Oslo city officials are making moves to protect predators in the vast forests surrounding the Norwegian capital. Many residents have reacted positively to wolves in their midst, in contrast to the fear that pervades rural areas.
Newspaper Dagsavisen reports that more wolves have been tracked down in Oslo’s eastern forest known as Østmarka and the northern forest known as Nordmarka. Both are popular year-round recreational areas, but no one is calling for wolf hunts in either.
On the contrary, top Oslo politicians are making moves to ban all hunting of wolves, lynx, badgers and other predators, both large and small, in the city’s 167,000 dekar (around 42,000 acres) of forest land. “The wolf is still a threatened species,” Lan Marie Nguyen Berg of the Greens Party stressed to newspaper Aftenposten over the weekend. She’s politically in charge of the city’s environmental and transport policy.
By banning hunts on city land, “we’re sending a signal as a large landowner that we are prepared to take our share of responsibility to secure a sustainable wolf population in Norway,” Berg said. She was backed by the head of Oslo’s city government, Raymond Johansen of the Labour Party.
City doesn’t trust the state
They announced the ban on hunting in Oslo just as the state government minister in charge of climate and environmental issues, Ola Elvestuen, was allowing a wolf hunt in a protected zone for the first time. He did not allow a hunt, however, in Østmarka or several other areas, and has backed plans to set up a national park in Østmarka as well.
Berg and Johansen were nonetheless worried that the state government was already authorizing too many wolf hunts and may change their minds on Østmarka and Nordmarka. “I’m afraid Elvestuen (of the Liberal Party) & Co will in practice impose wolf policies that can lead to extinction of wolves in Norway,” Berg told Aftenposten. “That upsets me.”
Oslo’s left-wing government coalition, which also includes the Socialist Left party (SV), further intends to introduce policies that will enhance biodiversity in Oslo’s forests and “make them wilder,” Berg said. They support national park plans for portions of Østmarka that would prohibit any further development.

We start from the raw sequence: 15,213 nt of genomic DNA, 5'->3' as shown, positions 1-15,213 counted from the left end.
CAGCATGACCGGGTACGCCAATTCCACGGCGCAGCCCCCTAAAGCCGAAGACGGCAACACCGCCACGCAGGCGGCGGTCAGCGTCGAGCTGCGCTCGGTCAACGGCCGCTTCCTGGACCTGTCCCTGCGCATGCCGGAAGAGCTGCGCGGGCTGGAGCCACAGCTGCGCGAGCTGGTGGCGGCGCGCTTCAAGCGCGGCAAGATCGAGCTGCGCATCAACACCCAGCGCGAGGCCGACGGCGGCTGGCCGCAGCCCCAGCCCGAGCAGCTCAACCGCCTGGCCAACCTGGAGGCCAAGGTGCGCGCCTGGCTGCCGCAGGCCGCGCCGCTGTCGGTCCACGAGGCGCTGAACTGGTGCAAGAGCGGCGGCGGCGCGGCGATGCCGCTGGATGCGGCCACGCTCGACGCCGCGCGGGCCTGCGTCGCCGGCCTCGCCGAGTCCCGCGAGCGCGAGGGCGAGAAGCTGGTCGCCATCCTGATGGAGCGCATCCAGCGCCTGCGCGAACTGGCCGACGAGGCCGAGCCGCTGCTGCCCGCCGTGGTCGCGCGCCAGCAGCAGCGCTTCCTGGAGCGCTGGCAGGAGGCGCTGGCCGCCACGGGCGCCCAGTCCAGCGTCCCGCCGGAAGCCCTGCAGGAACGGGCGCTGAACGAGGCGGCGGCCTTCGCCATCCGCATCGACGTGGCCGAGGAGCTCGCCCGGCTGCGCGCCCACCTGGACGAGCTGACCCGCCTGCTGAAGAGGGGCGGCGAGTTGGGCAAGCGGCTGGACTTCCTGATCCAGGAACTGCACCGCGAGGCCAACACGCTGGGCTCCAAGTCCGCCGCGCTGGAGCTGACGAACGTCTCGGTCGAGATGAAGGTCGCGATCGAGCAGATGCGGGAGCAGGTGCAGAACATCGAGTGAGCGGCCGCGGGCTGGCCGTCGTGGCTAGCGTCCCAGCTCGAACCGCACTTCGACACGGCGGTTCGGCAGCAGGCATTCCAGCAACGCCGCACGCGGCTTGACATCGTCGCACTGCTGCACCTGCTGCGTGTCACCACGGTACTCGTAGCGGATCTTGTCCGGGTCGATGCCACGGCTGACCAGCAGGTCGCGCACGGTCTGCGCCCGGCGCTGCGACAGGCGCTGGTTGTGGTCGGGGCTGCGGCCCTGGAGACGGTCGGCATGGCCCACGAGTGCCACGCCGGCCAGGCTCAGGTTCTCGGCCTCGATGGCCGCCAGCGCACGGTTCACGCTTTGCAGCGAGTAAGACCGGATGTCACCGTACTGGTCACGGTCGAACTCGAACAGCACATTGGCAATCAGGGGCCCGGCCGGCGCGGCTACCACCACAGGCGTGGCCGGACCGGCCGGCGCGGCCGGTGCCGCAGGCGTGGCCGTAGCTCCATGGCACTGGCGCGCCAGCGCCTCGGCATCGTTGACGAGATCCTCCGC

Meets national park requirements
The county governor for Oslo just sent a report to the environmental directorate in which it’s stated that Østmarka already meets the biodiversity required for national park status. The local booster group Østmarkas Venner (Østmarka’s Friends) and Norway’s chapter of Friends of the Earth (Naturvernforbund) also support the national park plans.
They’re opposed by some neighbouring municipalities including Enebakk, however, not least because hunting would be banned on park land as well. Ranchers in the southeastern area of Enebakk are among those who feel threatened by wolves.
So do members of the rural-oriented, firmly anti-predator Center Party. It warned years ago that if wolves ever showed up in the Oslo area, urban voters would soon change their minds about wildlife preservation. Center Party officials were wrong, however, with even an east-side resident whose dog was killed by a wolf still expressing willingness to let wolves live in the area.
Center Party politicians weren’t giving up their fight against wolves this week. “I think the fear that many have lived with, especially in areas of Hedmark where they don’t dare send their children alone to the school bus, is a real fear that Oslo folks must expect to feel,” Sandra Borch, a Member of Parliament for the Center Party, told Dagsavisen on Tuesday. “There’s a bigger chance now they’ll meet a wolf while outdoors, both in summer and winter.”
Berg, of the City of Oslo, disagrees: “Wolves and lynx are a natural part of our wildlife, and we have a responsibility to take care of that.”